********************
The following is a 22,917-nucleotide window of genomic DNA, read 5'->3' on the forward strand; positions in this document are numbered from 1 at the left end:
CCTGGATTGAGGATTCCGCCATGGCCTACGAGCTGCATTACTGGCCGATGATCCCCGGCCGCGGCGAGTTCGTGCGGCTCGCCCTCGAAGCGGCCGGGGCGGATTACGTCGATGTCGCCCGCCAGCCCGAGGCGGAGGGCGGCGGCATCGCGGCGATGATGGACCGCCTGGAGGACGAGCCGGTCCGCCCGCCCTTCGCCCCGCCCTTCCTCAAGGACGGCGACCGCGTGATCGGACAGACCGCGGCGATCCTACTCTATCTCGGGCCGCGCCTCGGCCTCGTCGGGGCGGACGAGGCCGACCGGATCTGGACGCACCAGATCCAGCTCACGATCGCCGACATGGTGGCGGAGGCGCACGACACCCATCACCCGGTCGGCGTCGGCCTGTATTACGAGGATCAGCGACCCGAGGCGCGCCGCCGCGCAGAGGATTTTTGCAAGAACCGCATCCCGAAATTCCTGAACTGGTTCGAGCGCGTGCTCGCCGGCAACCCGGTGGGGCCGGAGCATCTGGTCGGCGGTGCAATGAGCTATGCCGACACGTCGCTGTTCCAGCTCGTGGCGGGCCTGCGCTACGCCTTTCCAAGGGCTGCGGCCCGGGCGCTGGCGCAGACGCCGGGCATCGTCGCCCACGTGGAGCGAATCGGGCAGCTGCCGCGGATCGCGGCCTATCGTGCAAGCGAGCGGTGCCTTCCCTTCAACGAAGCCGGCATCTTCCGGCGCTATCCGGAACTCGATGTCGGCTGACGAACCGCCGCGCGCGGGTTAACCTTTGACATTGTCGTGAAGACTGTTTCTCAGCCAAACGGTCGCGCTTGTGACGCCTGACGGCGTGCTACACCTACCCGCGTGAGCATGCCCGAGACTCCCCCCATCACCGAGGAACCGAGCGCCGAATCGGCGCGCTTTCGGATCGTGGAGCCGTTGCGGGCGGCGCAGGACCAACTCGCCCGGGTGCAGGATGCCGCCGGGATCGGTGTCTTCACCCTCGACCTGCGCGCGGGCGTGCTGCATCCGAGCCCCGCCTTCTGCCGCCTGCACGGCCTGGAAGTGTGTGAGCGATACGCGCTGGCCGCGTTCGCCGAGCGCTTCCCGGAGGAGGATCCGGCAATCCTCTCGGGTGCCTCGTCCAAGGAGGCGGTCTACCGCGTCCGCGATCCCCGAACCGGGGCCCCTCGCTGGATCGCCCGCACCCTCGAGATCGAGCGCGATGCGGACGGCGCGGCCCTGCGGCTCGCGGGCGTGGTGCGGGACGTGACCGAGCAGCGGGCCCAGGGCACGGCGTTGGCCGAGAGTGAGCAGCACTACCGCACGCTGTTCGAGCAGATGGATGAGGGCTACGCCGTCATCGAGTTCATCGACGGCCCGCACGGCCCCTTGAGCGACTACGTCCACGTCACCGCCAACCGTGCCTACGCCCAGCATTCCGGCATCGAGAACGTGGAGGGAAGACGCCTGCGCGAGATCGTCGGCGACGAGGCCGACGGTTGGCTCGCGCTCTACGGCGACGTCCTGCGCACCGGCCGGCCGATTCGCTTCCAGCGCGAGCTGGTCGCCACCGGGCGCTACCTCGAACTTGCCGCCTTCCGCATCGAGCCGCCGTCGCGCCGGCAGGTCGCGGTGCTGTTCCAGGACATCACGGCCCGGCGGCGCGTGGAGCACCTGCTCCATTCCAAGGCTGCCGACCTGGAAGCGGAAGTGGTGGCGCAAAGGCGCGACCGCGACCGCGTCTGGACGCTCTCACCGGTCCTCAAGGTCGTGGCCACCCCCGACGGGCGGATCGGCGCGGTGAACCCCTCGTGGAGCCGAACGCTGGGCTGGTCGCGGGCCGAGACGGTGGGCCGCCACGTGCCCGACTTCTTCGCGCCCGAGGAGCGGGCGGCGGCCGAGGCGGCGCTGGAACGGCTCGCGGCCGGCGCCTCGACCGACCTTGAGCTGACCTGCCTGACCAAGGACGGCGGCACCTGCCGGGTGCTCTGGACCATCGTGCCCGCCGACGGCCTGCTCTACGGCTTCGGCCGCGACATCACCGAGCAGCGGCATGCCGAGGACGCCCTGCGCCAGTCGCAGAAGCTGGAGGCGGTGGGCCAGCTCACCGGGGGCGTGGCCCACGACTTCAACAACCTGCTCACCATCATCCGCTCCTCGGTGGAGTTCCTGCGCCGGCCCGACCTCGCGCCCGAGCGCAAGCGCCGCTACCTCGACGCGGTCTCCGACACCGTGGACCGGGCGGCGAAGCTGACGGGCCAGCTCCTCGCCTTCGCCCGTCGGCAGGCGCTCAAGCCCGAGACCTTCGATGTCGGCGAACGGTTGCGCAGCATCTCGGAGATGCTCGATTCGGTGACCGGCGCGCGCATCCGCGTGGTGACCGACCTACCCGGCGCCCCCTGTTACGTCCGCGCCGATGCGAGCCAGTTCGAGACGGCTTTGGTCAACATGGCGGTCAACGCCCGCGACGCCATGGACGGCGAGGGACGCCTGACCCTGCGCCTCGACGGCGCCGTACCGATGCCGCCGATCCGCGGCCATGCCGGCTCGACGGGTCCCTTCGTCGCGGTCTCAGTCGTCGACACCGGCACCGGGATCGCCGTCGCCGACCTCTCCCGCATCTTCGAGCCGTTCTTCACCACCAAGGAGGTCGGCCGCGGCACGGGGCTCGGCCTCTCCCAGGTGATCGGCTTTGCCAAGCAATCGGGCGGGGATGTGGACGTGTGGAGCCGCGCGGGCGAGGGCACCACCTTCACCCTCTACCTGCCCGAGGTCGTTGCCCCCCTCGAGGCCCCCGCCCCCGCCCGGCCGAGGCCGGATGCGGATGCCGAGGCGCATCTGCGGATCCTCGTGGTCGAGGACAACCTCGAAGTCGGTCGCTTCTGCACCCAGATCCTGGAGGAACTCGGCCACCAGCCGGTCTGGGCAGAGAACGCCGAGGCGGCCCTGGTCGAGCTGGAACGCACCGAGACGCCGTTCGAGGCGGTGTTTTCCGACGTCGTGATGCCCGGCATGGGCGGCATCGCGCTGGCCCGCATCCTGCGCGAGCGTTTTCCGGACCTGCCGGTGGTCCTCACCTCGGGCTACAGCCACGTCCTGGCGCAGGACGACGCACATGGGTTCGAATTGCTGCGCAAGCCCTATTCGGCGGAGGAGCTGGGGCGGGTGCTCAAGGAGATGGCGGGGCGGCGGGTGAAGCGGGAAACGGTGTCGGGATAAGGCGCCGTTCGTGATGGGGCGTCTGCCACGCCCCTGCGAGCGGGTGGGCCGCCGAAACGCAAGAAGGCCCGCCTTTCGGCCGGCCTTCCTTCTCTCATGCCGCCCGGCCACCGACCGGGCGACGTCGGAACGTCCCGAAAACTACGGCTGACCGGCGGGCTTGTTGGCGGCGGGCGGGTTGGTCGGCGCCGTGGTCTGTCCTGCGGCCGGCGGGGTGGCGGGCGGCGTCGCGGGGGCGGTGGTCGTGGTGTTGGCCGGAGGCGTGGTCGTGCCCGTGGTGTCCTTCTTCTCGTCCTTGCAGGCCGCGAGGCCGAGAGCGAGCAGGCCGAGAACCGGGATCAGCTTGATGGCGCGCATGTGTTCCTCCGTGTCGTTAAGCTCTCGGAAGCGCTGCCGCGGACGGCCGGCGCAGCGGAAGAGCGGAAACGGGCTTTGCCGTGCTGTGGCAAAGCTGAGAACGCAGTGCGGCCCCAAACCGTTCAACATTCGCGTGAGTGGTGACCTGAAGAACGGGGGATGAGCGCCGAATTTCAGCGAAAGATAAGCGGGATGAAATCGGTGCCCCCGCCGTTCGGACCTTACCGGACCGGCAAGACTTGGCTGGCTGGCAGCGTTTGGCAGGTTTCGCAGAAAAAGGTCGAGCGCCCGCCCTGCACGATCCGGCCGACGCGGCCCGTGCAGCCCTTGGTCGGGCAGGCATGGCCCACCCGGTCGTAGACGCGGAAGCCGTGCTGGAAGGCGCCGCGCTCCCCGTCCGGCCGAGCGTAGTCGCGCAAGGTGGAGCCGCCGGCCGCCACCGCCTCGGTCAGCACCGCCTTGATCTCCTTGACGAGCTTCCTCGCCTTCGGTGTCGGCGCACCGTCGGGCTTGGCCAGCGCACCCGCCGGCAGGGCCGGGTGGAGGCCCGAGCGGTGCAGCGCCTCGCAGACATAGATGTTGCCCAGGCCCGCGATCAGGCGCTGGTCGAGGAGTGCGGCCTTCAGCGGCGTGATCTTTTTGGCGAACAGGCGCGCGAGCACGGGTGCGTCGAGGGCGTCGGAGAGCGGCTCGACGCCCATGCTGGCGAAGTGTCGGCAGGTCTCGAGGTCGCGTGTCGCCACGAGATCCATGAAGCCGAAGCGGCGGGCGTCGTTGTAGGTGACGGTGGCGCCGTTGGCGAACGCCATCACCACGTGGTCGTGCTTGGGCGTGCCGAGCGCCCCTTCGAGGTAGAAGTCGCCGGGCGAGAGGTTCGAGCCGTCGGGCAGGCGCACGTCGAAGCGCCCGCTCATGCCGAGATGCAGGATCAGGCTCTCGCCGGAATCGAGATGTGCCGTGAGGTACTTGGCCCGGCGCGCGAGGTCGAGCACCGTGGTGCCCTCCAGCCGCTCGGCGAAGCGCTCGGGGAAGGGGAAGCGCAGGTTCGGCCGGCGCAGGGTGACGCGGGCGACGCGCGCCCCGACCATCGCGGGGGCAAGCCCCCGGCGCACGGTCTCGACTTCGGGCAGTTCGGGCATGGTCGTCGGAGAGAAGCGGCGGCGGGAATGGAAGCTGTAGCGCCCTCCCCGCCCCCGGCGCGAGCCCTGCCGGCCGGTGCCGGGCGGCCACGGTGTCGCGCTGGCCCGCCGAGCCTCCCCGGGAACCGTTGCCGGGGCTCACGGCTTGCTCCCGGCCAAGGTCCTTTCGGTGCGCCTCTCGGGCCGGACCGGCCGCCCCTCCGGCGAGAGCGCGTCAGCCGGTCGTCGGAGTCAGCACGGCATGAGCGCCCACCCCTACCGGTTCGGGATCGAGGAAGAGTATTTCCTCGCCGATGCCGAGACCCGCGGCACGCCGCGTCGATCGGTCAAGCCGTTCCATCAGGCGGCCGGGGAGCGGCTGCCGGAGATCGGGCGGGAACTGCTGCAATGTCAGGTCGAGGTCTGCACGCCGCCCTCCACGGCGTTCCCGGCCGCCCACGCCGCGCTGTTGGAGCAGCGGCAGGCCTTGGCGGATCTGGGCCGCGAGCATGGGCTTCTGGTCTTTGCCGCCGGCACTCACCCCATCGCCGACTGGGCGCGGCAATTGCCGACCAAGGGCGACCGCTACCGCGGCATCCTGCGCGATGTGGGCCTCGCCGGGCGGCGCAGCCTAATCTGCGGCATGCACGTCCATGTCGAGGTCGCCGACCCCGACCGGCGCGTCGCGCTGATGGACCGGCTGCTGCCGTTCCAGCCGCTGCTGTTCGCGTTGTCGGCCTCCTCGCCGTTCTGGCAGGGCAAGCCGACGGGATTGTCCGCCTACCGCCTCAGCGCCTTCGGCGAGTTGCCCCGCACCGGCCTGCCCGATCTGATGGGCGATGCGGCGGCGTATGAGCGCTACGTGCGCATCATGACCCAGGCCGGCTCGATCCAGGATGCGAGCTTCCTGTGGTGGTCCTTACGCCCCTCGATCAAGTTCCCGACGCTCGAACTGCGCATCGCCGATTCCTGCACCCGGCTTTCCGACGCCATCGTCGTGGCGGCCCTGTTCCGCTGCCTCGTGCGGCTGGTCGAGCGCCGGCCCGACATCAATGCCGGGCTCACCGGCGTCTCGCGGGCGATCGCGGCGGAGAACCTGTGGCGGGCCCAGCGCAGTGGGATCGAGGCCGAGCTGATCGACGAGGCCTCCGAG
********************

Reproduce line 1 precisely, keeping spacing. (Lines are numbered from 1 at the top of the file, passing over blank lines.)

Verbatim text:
The following is a 22,917-nucleotide window of genomic DNA, read 5'->3' on the forward strand; positions in this document are numbered from 1 at the left end: